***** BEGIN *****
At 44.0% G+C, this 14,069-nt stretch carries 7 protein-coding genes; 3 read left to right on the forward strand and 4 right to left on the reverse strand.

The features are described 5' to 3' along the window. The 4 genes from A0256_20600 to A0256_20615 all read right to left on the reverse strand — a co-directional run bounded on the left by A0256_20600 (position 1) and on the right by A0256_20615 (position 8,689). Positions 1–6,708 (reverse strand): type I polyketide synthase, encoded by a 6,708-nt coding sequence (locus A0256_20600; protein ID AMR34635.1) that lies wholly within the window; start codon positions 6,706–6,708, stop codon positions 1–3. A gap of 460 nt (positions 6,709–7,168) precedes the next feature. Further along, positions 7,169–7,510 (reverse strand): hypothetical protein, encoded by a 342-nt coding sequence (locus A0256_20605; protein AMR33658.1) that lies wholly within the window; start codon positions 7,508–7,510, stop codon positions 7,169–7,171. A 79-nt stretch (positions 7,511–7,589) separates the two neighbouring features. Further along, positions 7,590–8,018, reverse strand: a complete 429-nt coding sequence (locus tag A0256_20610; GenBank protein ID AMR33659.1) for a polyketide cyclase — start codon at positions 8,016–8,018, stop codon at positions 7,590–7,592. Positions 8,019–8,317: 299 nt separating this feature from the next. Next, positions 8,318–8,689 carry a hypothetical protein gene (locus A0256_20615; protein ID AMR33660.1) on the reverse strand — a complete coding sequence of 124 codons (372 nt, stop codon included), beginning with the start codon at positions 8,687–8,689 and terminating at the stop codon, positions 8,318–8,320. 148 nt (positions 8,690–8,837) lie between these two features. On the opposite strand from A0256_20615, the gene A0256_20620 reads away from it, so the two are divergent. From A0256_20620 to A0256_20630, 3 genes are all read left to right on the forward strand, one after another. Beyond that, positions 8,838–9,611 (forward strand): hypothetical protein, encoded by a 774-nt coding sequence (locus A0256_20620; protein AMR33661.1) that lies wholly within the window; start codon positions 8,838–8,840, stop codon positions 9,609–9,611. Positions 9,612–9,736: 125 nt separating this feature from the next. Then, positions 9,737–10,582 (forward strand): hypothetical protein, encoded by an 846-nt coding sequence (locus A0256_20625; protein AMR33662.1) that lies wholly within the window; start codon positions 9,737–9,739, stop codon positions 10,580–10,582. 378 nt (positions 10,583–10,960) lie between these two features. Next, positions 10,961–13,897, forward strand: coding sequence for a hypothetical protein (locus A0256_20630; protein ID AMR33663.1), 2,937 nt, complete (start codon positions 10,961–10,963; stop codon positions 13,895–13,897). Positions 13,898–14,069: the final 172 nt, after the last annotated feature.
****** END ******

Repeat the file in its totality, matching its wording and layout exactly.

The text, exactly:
At 44.0% G+C, this 14,069-nt stretch carries 7 protein-coding genes; 3 read left to right on the forward strand and 4 right to left on the reverse strand.

The features are described 5' to 3' along the window. The 4 genes from A0256_20600 to A0256_20615 all read right to left on the reverse strand — a co-directional run bounded on the left by A0256_20600 (position 1) and on the right by A0256_20615 (position 8,689). Positions 1–6,708 (reverse strand): type I polyketide synthase, encoded by a 6,708-nt coding sequence (locus A0256_20600; protein ID AMR34635.1) that lies wholly within the window; start codon positions 6,706–6,708, stop codon positions 1–3. A gap of 460 nt (positions 6,709–7,168) precedes the next feature. Further along, positions 7,169–7,510 (reverse strand): hypothetical protein, encoded by a 342-nt coding sequence (locus A0256_20605; protein AMR33658.1) that lies wholly within the window; start codon positions 7,508–7,510, stop codon positions 7,169–7,171. A 79-nt stretch (positions 7,511–7,589) separates the two neighbouring features. Further along, positions 7,590–8,018, reverse strand: a complete 429-nt coding sequence (locus tag A0256_20610; GenBank protein ID AMR33659.1) for a polyketide cyclase — start codon at positions 8,016–8,018, stop codon at positions 7,590–7,592. Positions 8,019–8,317: 299 nt separating this feature from the next. Next, positions 8,318–8,689 carry a hypothetical protein gene (locus A0256_20615; protein ID AMR33660.1) on the reverse strand — a complete coding sequence of 124 codons (372 nt, stop codon included), beginning with the start codon at positions 8,687–8,689 and terminating at the stop codon, positions 8,318–8,320. 148 nt (positions 8,690–8,837) lie between these two features. On the opposite strand from A0256_20615, the gene A0256_20620 reads away from it, so the two are divergent. From A0256_20620 to A0256_20630, 3 genes are all read left to right on the forward strand, one after another. Beyond that, positions 8,838–9,611 (forward strand): hypothetical protein, encoded by a 774-nt coding sequence (locus A0256_20620; protein AMR33661.1) that lies wholly within the window; start codon positions 8,838–8,840, stop codon positions 9,609–9,611. Positions 9,612–9,736: 125 nt separating this feature from the next. Then, positions 9,737–10,582 (forward strand): hypothetical protein, encoded by an 846-nt coding sequence (locus A0256_20625; protein AMR33662.1) that lies wholly within the window; start codon positions 9,737–9,739, stop codon positions 10,580–10,582. 378 nt (positions 10,583–10,960) lie between these two features. Next, positions 10,961–13,897, forward strand: coding sequence for a hypothetical protein (locus A0256_20630; protein ID AMR33663.1), 2,937 nt, complete (start codon positions 10,961–10,963; stop codon positions 13,895–13,897). Positions 13,898–14,069: the final 172 nt, after the last annotated feature.